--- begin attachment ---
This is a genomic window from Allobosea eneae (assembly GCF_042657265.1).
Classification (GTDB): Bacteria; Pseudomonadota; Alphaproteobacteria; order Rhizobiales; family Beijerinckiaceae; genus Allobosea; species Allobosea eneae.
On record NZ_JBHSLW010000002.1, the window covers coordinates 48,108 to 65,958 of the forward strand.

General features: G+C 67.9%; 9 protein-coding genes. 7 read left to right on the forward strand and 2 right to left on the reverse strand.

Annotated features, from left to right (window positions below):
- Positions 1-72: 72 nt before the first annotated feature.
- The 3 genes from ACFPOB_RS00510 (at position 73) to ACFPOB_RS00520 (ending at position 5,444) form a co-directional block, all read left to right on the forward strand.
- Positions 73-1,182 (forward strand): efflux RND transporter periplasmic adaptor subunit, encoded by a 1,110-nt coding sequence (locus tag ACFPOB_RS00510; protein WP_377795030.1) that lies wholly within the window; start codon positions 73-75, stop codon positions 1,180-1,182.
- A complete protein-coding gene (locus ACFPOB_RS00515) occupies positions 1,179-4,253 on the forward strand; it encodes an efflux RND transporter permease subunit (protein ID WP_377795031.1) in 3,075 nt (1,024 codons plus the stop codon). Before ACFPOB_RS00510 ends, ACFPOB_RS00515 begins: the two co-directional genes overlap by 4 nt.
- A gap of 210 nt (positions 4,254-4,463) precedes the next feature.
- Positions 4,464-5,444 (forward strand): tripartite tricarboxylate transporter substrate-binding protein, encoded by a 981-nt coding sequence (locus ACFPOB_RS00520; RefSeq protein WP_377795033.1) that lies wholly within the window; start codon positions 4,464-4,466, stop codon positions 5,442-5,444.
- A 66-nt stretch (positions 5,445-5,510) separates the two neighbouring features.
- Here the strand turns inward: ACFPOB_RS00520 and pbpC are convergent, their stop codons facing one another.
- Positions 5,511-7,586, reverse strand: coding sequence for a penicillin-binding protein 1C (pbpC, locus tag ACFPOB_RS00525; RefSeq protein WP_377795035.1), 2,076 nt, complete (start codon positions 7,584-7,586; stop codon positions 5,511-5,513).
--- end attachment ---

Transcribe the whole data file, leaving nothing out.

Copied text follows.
This is a genomic window from Allobosea eneae (assembly GCF_042657265.1).
Classification (GTDB): Bacteria; Pseudomonadota; Alphaproteobacteria; order Rhizobiales; family Beijerinckiaceae; genus Allobosea; species Allobosea eneae.
On record NZ_JBHSLW010000002.1, the window covers coordinates 48,108 to 65,958 of the forward strand.

General features: G+C 67.9%; 9 protein-coding genes. 7 read left to right on the forward strand and 2 right to left on the reverse strand.

Annotated features, from left to right (window positions below):
- Positions 1-72: 72 nt before the first annotated feature.
- The 3 genes from ACFPOB_RS00510 (at position 73) to ACFPOB_RS00520 (ending at position 5,444) form a co-directional block, all read left to right on the forward strand.
- Positions 73-1,182 (forward strand): efflux RND transporter periplasmic adaptor subunit, encoded by a 1,110-nt coding sequence (locus tag ACFPOB_RS00510; protein WP_377795030.1) that lies wholly within the window; start codon positions 73-75, stop codon positions 1,180-1,182.
- A complete protein-coding gene (locus ACFPOB_RS00515) occupies positions 1,179-4,253 on the forward strand; it encodes an efflux RND transporter permease subunit (protein ID WP_377795031.1) in 3,075 nt (1,024 codons plus the stop codon). Before ACFPOB_RS00510 ends, ACFPOB_RS00515 begins: the two co-directional genes overlap by 4 nt.
- A gap of 210 nt (positions 4,254-4,463) precedes the next feature.
- Positions 4,464-5,444 (forward strand): tripartite tricarboxylate transporter substrate-binding protein, encoded by a 981-nt coding sequence (locus ACFPOB_RS00520; RefSeq protein WP_377795033.1) that lies wholly within the window; start codon positions 4,464-4,466, stop codon positions 5,442-5,444.
- A 66-nt stretch (positions 5,445-5,510) separates the two neighbouring features.
- Here the strand turns inward: ACFPOB_RS00520 and pbpC are convergent, their stop codons facing one another.
- Positions 5,511-7,586, reverse strand: coding sequence for a penicillin-binding protein 1C (pbpC, locus tag ACFPOB_RS00525; RefSeq protein WP_377795035.1), 2,076 nt, complete (start codon positions 7,584-7,586; stop codon positions 5,511-5,513).